At this point in the season, the weakest link is undoubtedly the flash-sideways. We’re almost halfway through the season, and in the context of the show, we still have no hint of the flash-sideways mattering. I have faith that it will matter. But there hasn’t been any gratification, no clues to munch on. The flash-sideways are just there. And while they function very similarly to the flashbacks of Lost’s first three seasons, it’s completely different. I’ve been rewatching Lost in preparation for when it all comes to an epic end Sunday, May 23rd. The flashbacks are there to expand the characters, for experiences to reflect on and off the Island, for the core of these characters, their motivations, their fears, their histories, to resonate throughout the story. The way they were implemented was very structurally sound – as characters experienced events on the Island, they recalled similar experiences in their life off the Island. In the acting, the editing, the directing, you can see how they are reflecting on their lives before the crash. Around Season Four, with the flashes being pushed to the future, they became much more about advancing the plot rather than fleshing out the characters. This continued on through Season Five, in which many episodes didn’t even have a true centricity, the story instead choosing to focus on the big plot picture. But now, in Season Six, we see them trying to return to Season One structure with these flash-sideways. The stories are straight-forward, not particularly consequential in the big picture. At the moment, it really just feels like a device for the writers to have fun with the What If? scenario and bring actors back to shoot a cameo here, a cameo there. They don’t feel important – It’s not like the Islandverse characters are reflecting on their LAverse selves, and vice versa. It’s two different realities, one of which doesn’t feel all that relevant to the season, to the series. I’m sure that in the end, it’ll all make sense, it’ll all be justified. But I can’t just strap in and enjoy the ride if the puzzling circumstances of character connections are constantly on my mind, if the end isn’t even barely in sight. When these alternate backstories are proposed, backstories it took these characters three seasons to build up, and you just know that every question concerning the differences of the realities, every opened plot, is not going to be resolved. At the end of the day, I just sure as hell hope the writers know what they’re doing.
I feel like that missing plot of an episode can be traced back to the flash-sideways, the fact that at least a third of the episode, probably more like a half, is devoted to these flashes. While we could be delving into the mythology of the Island, answering questions, advancing the plot in a less minute fashion, we’re instead getting Sawyer feeling all alone. And while these function well for analyzing the true cores of these characters, couldn’t we get by without them?
Thankfully, we are getting a break from the LAverse (at least I think we are), with the long anticipated Alpert-centric episode AB AETERNO. My only hope is that it doesn’t disappoint. I don’t need Lost to become infamous as the show that pulled a Heroes.
I suppose some explanation is required for my blogging absence for the last few days. But on the other hand, not really. I got lazy. After four straight weeks of blogging without a single missed day, I got lazy. I had trouble thinking up compelling material to last the week, and with the four digit length of my posts, it’s kinda a pain to type one every night. So I gave myself a four day break. That’s beside the point.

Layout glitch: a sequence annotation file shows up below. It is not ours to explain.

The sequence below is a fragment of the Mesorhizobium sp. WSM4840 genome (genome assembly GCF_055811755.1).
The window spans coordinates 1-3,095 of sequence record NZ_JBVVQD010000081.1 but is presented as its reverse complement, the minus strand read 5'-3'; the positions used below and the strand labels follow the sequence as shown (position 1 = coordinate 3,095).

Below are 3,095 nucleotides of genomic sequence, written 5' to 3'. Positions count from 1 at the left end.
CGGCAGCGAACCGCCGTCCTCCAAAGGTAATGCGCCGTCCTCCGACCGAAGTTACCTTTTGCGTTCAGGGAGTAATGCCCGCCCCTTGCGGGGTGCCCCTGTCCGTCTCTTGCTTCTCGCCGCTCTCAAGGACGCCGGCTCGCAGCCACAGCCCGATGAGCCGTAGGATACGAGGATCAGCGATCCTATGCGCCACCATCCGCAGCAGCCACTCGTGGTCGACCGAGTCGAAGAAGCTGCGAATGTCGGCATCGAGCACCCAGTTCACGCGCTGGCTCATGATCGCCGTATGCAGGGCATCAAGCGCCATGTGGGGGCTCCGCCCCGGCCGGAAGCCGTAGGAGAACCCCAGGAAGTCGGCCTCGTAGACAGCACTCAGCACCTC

The point is LOST. All this season, no episode has been like another. “The Substitute” was mythos-heavy, mind-blowing madness. And while “Lighthouse” still contained a little bit of insanity, it was primarily a very well done character study of Jack. So what is “Sundown”? We didn’t learn a lot about the Island, or Smokey, or Jacob. We didn’t gain much insight into Sayid’s character via the flash-sideways. It did however, move the plot along at an epic pace. They’re coming. And by that, I mean week after week amazingness is upon us. Sundown.
And thus I return to recap and review the amazingness of the on-Island adventures of Jack, Hurley, and Ghost Jacob in “Lighthouse.” Hopefully, this will kick yesterday’s (two days ago, actually) entry’s ass with its epicness.
So, as I said yesterday, a HUGE part of the awesomeness of this episode was the nostalgia factor. Callbacks to Season One, especially “White Rabbit” (as seen in the flash-sideways as well as on-Island amazingness) are prominent throughout, and every time something was mentioned or referenced from earlier events, I just wiggled around in my seat in joy, a gleeful grin transfixed on my face. Awesome.
How fun was it seeing Locke and Ben working side by side as high school teachers in Lost’s flash-sideways world. Well, imagine that as a spin-off series.
Though the show’s executive producers, Damon Lindelof and Carlton Cuse, insist they are opposed to any continuation of the series past May’s finale, that hasn’t stopped one Lostie from penning his own spin-off of sorts. Terry O’Quinn, who plays Locke/Smoke Monster, tells me he is shopping around a bible for a TNT-type show that would pair him back up with his real-life chum and on-screen foe, Michael Emerson (Ben) – as suburban hit men juggling family issues. Though Terry asked me not to spill show specifics, he has spoken with Lostcreator J.J. Abrams about the project and says, “I really hope this works out because Michael would be in his prime in this. We’d play kind of awkward partners.”
“It’s very sweet of him,” says Michael. “I’m all in favor of it. Any reason to work with Terry again.”
Once more, holy crap. While lacking the mythological mind-bending theory-generating madness of last week’s endeavor, Last night’s episode was epic in an entirely different sense. So let’s not stall any further and jump into my recap / review of “Lighthouse.”